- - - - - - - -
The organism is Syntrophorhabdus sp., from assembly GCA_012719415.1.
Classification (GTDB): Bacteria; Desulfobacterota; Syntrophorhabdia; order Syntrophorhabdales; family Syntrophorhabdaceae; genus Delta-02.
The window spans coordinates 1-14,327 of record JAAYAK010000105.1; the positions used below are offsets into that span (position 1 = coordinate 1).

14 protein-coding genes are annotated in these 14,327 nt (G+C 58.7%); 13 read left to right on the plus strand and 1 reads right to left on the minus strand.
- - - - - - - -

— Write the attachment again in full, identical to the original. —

The organism is Syntrophorhabdus sp., from assembly GCA_012719415.1.
Classification (GTDB): Bacteria; Desulfobacterota; Syntrophorhabdia; order Syntrophorhabdales; family Syntrophorhabdaceae; genus Delta-02.
The window spans coordinates 1-14,327 of record JAAYAK010000105.1; the positions used below are offsets into that span (position 1 = coordinate 1).

14 protein-coding genes are annotated in these 14,327 nt (G+C 58.7%); 13 read left to right on the plus strand and 1 reads right to left on the minus strand.